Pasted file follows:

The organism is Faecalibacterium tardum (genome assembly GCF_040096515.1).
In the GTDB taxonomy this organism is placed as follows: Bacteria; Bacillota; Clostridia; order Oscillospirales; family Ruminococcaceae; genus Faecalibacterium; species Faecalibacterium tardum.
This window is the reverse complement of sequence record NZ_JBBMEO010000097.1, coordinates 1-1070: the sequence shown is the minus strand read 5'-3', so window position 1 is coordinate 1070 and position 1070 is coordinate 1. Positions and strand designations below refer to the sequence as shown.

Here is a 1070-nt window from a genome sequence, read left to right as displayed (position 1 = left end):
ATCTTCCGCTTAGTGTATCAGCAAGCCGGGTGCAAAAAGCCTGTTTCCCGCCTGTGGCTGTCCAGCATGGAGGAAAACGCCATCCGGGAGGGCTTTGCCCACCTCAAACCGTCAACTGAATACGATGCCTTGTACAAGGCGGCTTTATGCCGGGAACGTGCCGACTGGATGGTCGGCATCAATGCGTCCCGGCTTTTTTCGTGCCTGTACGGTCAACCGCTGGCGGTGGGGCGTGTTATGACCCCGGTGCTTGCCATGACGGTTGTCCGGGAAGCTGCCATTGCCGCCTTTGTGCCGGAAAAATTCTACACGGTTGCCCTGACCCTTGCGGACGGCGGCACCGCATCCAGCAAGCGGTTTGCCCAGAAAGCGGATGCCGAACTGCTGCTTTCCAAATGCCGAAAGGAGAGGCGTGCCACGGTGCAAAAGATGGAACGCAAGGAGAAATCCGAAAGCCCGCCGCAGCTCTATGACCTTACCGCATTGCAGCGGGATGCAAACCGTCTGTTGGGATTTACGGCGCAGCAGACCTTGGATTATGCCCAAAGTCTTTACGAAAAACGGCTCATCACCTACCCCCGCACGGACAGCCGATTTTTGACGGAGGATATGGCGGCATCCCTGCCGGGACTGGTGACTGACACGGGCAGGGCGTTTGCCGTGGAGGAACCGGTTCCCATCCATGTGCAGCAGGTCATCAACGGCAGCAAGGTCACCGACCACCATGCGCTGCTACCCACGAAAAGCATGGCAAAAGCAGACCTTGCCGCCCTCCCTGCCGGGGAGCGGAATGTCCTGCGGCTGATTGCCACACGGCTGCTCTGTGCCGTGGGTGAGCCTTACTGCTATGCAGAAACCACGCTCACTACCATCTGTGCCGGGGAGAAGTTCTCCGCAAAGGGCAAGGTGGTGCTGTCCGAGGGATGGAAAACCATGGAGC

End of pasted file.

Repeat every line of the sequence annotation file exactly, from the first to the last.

The organism is Faecalibacterium tardum (genome assembly GCF_040096515.1).
In the GTDB taxonomy this organism is placed as follows: Bacteria; Bacillota; Clostridia; order Oscillospirales; family Ruminococcaceae; genus Faecalibacterium; species Faecalibacterium tardum.
This window is the reverse complement of sequence record NZ_JBBMEO010000097.1, coordinates 1-1070: the sequence shown is the minus strand read 5'-3', so window position 1 is coordinate 1070 and position 1070 is coordinate 1. Positions and strand designations below refer to the sequence as shown.

Here is a 1070-nt window from a genome sequence, read left to right as displayed (position 1 = left end):
ATCTTCCGCTTAGTGTATCAGCAAGCCGGGTGCAAAAAGCCTGTTTCCCGCCTGTGGCTGTCCAGCATGGAGGAAAACGCCATCCGGGAGGGCTTTGCCCACCTCAAACCGTCAACTGAATACGATGCCTTGTACAAGGCGGCTTTATGCCGGGAACGTGCCGACTGGATGGTCGGCATCAATGCGTCCCGGCTTTTTTCGTGCCTGTACGGTCAACCGCTGGCGGTGGGGCGTGTTATGACCCCGGTGCTTGCCATGACGGTTGTCCGGGAAGCTGCCATTGCCGCCTTTGTGCCGGAAAAATTCTACACGGTTGCCCTGACCCTTGCGGACGGCGGCACCGCATCCAGCAAGCGGTTTGCCCAGAAAGCGGATGCCGAACTGCTGCTTTCCAAATGCCGAAAGGAGAGGCGTGCCACGGTGCAAAAGATGGAACGCAAGGAGAAATCCGAAAGCCCGCCGCAGCTCTATGACCTTACCGCATTGCAGCGGGATGCAAACCGTCTGTTGGGATTTACGGCGCAGCAGACCTTGGATTATGCCCAAAGTCTTTACGAAAAACGGCTCATCACCTACCCCCGCACGGACAGCCGATTTTTGACGGAGGATATGGCGGCATCCCTGCCGGGACTGGTGACTGACACGGGCAGGGCGTTTGCCGTGGAGGAACCGGTTCCCATCCATGTGCAGCAGGTCATCAACGGCAGCAAGGTCACCGACCACCATGCGCTGCTACCCACGAAAAGCATGGCAAAAGCAGACCTTGCCGCCCTCCCTGCCGGGGAGCGGAATGTCCTGCGGCTGATTGCCACACGGCTGCTCTGTGCCGTGGGTGAGCCTTACTGCTATGCAGAAACCACGCTCACTACCATCTGTGCCGGGGAGAAGTTCTCCGCAAAGGGCAAGGTGGTGCTGTCCGAGGGATGGAAAACCATGGAGC